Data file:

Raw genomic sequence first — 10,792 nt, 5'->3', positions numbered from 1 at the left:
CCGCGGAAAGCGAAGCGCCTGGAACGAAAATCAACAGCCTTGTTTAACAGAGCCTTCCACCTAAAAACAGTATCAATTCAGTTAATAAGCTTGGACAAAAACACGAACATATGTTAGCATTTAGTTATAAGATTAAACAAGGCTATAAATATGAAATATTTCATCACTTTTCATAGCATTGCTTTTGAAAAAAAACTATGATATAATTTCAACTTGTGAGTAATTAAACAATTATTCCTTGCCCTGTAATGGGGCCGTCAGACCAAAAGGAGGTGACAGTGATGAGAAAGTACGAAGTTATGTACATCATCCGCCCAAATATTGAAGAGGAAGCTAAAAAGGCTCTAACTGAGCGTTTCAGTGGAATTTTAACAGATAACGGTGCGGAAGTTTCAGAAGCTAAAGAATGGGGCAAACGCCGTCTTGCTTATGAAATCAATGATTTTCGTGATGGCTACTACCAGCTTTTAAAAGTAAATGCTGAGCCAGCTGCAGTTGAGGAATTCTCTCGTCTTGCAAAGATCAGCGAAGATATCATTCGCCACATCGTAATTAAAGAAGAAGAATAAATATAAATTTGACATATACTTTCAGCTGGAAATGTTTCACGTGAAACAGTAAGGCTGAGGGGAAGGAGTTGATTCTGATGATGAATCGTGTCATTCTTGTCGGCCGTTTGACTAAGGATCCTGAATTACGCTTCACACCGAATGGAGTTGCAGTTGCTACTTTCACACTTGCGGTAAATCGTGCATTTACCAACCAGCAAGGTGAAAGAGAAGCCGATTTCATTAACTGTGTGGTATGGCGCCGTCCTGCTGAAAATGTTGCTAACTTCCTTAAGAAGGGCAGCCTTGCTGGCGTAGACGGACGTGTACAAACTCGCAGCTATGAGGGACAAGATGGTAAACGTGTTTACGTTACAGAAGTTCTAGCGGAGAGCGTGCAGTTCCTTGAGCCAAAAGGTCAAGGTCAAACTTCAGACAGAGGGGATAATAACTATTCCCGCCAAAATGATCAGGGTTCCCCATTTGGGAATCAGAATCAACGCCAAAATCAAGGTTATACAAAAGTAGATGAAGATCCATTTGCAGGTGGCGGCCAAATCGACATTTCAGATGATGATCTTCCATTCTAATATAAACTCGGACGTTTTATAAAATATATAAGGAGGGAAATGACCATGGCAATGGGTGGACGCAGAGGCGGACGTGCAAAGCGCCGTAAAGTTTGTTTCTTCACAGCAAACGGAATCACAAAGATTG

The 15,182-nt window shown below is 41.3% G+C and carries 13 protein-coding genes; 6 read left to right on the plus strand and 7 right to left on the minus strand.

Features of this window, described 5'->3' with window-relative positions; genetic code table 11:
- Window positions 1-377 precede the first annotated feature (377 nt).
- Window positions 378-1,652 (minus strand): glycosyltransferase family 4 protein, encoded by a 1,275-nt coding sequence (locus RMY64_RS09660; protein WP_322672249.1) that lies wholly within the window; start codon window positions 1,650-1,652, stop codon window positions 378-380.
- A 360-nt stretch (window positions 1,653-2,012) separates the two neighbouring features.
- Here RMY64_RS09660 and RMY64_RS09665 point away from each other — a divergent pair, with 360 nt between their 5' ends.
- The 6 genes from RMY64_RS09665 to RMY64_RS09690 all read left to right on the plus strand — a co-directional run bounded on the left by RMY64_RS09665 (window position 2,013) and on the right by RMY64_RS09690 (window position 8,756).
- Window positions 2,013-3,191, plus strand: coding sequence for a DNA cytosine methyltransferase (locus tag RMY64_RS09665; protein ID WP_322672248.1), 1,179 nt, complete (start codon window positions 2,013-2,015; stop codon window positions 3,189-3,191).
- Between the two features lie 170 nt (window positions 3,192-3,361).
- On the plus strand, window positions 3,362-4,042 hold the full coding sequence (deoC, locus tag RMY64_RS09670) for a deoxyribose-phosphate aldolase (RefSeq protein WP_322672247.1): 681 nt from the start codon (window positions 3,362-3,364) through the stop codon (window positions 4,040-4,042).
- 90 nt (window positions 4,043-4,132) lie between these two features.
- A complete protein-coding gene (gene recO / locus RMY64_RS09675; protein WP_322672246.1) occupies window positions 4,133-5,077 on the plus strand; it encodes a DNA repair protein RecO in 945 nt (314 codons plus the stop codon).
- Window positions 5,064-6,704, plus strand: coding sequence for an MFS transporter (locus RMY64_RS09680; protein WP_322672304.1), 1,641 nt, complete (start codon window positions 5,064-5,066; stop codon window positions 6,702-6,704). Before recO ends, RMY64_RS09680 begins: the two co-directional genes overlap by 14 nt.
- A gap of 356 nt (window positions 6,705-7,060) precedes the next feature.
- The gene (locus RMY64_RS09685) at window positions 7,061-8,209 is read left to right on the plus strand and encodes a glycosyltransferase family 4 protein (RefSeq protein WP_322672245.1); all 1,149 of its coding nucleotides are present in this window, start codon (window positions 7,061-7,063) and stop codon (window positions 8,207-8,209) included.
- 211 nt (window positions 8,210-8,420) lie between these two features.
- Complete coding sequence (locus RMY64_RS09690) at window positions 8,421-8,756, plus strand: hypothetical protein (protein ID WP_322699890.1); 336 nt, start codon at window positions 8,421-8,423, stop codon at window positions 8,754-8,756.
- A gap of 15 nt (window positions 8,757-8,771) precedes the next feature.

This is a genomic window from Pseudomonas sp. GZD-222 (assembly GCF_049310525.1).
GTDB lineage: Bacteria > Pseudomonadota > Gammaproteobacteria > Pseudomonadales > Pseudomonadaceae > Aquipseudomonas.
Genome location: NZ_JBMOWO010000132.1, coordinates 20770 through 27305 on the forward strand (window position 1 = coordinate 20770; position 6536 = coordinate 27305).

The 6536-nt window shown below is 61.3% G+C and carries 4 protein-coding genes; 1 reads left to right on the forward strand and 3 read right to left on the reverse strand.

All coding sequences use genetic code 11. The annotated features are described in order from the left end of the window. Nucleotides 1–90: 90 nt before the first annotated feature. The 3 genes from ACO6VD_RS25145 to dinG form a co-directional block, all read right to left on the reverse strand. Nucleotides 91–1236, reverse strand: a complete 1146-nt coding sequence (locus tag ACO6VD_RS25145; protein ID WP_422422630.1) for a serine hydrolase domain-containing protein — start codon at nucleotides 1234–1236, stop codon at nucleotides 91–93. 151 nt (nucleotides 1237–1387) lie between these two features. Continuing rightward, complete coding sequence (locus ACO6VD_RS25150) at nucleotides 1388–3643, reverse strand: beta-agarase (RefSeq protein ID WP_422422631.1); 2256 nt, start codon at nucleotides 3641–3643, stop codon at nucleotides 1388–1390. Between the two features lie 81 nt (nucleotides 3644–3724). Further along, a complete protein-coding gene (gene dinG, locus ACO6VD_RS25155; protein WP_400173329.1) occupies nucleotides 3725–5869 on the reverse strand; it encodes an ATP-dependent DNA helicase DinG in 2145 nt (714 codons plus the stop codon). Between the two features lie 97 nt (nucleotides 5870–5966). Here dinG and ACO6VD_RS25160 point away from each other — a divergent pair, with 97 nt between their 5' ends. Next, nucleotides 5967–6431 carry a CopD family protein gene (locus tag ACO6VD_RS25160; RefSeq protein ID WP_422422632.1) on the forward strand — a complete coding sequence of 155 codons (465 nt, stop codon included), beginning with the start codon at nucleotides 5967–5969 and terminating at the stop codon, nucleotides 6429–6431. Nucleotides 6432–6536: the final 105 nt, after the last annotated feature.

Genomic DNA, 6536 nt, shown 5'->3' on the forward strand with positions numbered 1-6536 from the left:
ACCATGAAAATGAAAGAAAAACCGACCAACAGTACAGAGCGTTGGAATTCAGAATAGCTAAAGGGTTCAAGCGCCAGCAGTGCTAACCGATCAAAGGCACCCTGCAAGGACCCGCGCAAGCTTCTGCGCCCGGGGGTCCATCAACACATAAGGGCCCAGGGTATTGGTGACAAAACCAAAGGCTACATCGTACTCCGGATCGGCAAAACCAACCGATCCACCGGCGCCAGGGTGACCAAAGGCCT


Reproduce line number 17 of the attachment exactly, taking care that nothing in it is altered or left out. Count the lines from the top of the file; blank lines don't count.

- The gene (locus RMY64_RS09685) at window positions 7,061-8,209 is read left to right on the plus strand and encodes a glycosyltransferase family 4 protein (RefSeq protein WP_322672245.1); all 1,149 of its coding nucleotides are present in this window, start codon (window positions 7,061-7,063) and stop codon (window positions 8,207-8,209) included.